Vn which, as non-participants are always unemployed and save the cost of participation, can be written
? V = b +
Free entry of workers means that, in equilibrium, we must have Vu=Vn for the marginal worker so that,
using (4), the ‘free entry’ condition for workers can be written as:
?(M )[E(w ) ?b]
= C (M )
? + ?(M )
For fixed wages, the free entry equilibrium then involves solving (5), (4) and (8) for Mw and Mf.
The simplest way to see that there is a unique equilibrium (for a given level of average wages) is to note
that (7) implies a positive relationship between M and Mw as the greater the ratio of employers to
workers the higher is the employment rate. And, as long as the elasticity of ?(M ) with respect to M is
less than one, (5) implies a negative relationship between Mf and M as the greater the ratio of employers
to workers the lower is employment per firm. Using M=Mf/Mw we can eliminate Mf from (5) to have a
negative relationship between Mw and M. The supply of firms (5) is represented by FF in Figure 1 and
the supply of workers in (7) by WW.
The distribution of the entry costs for employers and firms determines the elasticity of the FF
and WW lines. For example, if all firms have the same entry costs then the supply of firms to the market
is perfectly elastic and the FF lines are vertical. If, on the other hand the supply of labour to the market
is inelastic then WW will be horizontal. But, it should be apparent that the set-up used here
encompasses a wide range of possibilities: this helps to ensure that none of the conclusions will be
sensitive to assumptions made about elasticity in the supply of firms or workers to the market.
One might wonder about the efficiency of the equilibrium. We will not worry about
distributional issues and will just focus on the total surplus, S. This can be written as:
M - (
C m )dm
? C (m )dm
? + ?(M)
The first term is the surplus from employment and the other terms the costs of participation of employers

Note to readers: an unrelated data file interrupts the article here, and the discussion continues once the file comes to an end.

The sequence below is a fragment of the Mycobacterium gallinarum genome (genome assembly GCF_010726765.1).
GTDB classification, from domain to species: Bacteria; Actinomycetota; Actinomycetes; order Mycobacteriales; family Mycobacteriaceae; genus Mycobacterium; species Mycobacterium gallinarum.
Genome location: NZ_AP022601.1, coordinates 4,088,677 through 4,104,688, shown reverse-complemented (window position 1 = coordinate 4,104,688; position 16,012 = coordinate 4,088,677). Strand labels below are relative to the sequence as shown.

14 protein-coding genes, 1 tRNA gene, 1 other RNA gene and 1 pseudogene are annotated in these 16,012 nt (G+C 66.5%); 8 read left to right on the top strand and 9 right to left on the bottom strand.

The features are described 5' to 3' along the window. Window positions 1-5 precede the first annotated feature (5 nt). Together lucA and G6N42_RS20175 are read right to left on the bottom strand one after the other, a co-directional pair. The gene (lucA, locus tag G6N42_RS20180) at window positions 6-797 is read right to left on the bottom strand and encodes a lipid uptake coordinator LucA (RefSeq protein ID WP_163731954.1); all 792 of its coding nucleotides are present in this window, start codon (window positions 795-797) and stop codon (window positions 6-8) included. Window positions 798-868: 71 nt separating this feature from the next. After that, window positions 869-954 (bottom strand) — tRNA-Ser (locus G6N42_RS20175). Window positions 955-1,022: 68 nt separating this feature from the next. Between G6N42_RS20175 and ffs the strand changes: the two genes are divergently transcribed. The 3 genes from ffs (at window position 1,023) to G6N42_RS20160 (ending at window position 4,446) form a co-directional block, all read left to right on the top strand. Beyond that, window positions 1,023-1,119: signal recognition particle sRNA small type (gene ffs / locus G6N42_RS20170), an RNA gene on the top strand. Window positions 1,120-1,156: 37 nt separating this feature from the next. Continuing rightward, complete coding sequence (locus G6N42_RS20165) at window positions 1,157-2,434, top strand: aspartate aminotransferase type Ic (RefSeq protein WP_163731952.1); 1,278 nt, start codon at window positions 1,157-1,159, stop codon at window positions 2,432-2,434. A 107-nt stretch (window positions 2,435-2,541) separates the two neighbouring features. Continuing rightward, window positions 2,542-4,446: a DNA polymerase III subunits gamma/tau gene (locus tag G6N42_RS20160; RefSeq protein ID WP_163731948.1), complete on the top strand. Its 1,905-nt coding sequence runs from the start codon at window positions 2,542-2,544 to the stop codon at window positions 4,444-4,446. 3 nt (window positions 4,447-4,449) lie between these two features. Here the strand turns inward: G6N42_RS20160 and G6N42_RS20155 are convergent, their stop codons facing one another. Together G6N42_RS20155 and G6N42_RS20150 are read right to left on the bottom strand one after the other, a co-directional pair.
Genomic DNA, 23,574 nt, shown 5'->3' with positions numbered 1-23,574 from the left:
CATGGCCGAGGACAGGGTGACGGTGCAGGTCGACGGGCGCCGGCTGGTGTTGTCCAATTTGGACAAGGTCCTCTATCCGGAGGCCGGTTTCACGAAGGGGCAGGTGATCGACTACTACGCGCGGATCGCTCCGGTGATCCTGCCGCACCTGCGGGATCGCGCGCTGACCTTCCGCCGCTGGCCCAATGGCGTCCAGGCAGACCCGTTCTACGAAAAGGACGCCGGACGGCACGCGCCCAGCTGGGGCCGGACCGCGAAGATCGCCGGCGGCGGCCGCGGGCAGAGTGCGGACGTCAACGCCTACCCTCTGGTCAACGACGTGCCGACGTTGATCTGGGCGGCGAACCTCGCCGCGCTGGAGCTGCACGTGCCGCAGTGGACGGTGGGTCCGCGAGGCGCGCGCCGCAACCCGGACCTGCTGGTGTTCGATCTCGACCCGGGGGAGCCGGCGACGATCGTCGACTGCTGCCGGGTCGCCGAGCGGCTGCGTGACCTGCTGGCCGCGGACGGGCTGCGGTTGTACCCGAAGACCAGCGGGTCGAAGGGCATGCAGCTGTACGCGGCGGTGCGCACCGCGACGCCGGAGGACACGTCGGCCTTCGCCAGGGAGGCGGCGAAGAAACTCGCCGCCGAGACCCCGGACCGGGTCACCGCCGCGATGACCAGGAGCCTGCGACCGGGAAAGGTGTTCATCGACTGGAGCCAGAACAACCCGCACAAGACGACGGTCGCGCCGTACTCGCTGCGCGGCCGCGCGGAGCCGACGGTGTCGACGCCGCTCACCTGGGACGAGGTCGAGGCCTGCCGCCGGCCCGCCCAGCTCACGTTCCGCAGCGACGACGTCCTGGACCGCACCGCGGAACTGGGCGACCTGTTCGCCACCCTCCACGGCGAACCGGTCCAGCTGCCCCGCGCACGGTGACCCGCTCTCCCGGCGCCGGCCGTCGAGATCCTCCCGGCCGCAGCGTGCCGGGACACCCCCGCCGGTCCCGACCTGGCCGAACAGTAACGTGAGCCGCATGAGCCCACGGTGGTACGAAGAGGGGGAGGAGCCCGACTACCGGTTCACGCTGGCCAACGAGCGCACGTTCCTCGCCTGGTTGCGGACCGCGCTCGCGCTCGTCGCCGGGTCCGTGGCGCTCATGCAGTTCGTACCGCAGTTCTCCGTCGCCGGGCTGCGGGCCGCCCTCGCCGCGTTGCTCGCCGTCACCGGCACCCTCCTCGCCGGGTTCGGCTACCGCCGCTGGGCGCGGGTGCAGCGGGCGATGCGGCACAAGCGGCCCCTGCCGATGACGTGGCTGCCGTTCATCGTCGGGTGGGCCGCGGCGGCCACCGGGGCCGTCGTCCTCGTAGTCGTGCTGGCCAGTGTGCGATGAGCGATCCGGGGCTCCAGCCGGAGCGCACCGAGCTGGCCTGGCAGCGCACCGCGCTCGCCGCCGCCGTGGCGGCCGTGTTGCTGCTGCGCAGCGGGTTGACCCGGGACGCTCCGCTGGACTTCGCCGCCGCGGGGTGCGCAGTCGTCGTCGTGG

and workers. The following Proposition provides some first-order conditions for the efficient levels of
Mf and Mw.
The first-order conditions for the efficient numbers of employers and workers can be written as:
?? = C ( M )
M[ ? + ?(M) ]
?(M ) [p-b] ? ?
?? ) = C ( M )
[? + ?(M)] ?
where e?M is the elasticity of ?(M) with respect to M.
If the expected producer and consumer wages are equal then both efficiency conditions will be
w = p ?
? (p ? b)
? + ?
Proof: see Appendix.
This shows that an appropriate level of average wages can satisfy the efficiency conditions for
both the entry of firms and the entry of workers. If the expected wage is higher (lower) than the efficient
level there will be excessive entry of workers (firms) and insufficient entry of firms (workers).
So far, the distribution of wages has been treated as exogenous. But, let us now consider
whether the free market attains these efficiency conditions or whether wages will be too high or too low.
The Free Market Equilibrium
In this section we assume that employers set wages to maximise profits. This is the equilibrium
considered by Burdett and Mortensen (1998) so we shall only discuss it briefly here. They show that
the only possible equilibrium is a wage distribution without mass points: the reason being that if there is a
mass point in the wage distribution then an employer who deviates by paying a wage ? higher will have
only infinitesimally lower profits per worker but a much higher level of employment as they will now be
more attractive to all the workers in the firms at the mass point.
As all firms must, in equilibrium, make the same level of profits, the wage paid at position F in
the wage offer distribution, w(F), must satisfy:
[ p ? (
w F )]N (F ) = [ p ? (0)
where w(0) is the wage offered by the lowest-wage firm. Taking expectations of (12) we have that:
[ p ? E( )
w ]E (N ) = [ p ? w(0)]N (0)